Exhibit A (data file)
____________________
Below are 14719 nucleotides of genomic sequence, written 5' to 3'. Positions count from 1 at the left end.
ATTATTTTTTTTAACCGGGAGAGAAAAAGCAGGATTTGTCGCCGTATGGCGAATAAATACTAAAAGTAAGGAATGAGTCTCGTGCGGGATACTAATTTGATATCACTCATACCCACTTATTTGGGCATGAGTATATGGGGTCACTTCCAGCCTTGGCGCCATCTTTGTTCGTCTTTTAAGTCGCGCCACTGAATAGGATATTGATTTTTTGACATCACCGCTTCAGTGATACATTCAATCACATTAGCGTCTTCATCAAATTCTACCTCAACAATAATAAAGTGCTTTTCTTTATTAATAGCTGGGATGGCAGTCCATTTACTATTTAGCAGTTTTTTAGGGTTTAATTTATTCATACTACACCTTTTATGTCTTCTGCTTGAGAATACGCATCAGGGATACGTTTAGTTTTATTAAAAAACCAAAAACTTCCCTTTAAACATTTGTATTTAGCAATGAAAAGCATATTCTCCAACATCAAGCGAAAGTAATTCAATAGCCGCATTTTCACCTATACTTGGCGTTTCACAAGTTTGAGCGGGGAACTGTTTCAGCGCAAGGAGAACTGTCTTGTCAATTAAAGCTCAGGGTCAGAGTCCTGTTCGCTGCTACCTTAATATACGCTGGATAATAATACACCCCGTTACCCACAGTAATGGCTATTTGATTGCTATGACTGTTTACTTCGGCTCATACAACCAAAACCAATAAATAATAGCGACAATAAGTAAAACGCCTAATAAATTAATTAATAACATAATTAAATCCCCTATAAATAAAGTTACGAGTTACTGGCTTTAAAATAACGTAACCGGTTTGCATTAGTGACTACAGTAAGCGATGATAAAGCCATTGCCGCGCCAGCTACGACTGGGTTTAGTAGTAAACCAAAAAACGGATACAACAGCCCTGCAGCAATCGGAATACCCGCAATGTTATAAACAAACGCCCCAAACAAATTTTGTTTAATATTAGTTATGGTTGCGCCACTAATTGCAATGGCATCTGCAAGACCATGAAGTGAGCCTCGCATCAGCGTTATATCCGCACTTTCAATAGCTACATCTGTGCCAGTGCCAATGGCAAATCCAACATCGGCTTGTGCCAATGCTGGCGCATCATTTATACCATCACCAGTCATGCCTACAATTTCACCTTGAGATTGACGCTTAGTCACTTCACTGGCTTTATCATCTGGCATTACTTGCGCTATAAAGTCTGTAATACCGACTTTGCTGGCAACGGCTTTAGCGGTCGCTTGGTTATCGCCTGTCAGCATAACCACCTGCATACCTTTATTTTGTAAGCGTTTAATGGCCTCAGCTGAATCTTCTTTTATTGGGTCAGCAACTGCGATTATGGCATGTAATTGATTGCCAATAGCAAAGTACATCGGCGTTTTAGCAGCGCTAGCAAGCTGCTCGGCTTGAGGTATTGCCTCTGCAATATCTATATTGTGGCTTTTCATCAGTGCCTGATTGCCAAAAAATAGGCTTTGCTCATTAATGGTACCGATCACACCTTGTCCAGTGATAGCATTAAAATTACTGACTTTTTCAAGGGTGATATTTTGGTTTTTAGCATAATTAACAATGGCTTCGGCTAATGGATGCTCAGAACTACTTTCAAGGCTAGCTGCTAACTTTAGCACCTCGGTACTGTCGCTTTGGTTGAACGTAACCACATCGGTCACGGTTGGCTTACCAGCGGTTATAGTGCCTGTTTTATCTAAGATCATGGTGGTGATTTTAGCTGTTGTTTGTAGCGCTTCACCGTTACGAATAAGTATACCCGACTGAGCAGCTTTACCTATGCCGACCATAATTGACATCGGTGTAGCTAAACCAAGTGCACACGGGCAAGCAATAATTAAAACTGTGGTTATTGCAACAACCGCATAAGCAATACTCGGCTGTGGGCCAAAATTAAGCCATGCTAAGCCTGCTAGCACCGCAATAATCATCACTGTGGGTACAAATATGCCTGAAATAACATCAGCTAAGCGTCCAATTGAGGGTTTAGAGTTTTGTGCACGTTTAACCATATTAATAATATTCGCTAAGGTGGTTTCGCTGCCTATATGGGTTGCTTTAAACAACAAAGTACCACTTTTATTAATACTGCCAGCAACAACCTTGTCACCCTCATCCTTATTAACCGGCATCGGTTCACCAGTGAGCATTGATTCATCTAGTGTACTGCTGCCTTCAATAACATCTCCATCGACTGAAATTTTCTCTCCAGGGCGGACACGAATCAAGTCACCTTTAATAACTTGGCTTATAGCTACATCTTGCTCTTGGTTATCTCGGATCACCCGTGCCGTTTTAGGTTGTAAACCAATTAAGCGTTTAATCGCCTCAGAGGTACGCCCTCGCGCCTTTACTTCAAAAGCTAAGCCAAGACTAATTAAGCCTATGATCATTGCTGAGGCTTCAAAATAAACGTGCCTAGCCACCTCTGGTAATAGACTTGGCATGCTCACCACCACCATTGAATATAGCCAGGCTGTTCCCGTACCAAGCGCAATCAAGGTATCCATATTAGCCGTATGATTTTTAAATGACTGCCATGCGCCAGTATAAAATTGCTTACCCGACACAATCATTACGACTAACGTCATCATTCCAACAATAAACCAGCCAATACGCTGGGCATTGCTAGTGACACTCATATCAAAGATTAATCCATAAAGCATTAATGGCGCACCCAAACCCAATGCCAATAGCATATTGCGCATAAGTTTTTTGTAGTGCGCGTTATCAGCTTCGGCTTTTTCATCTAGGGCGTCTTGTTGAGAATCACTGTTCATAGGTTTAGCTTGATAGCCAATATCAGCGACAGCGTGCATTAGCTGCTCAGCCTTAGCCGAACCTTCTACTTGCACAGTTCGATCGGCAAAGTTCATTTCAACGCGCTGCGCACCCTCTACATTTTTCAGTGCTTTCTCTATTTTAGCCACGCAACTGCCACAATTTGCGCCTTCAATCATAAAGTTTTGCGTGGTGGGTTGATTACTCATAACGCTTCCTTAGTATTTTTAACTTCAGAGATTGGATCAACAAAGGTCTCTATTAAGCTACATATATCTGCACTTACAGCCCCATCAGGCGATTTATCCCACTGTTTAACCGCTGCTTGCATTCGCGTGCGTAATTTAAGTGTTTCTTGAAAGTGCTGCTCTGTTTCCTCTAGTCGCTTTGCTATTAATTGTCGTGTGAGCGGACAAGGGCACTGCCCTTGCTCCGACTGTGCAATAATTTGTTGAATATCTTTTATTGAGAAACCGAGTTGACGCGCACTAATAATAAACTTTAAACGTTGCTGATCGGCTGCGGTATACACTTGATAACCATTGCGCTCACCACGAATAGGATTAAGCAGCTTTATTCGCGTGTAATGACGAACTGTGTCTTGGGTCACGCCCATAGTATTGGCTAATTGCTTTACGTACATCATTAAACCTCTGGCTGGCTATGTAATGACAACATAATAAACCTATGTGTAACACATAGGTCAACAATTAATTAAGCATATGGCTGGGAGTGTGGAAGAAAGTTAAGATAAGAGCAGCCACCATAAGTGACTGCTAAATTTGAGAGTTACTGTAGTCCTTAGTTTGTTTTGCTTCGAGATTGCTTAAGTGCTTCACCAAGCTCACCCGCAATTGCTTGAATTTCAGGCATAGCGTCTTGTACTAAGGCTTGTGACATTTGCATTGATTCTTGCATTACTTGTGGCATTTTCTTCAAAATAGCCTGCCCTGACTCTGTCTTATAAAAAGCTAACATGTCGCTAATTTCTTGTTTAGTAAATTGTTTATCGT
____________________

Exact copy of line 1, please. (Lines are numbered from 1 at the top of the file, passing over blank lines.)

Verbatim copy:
Below are 14719 nucleotides of genomic sequence, written 5' to 3'. Positions count from 1 at the left end.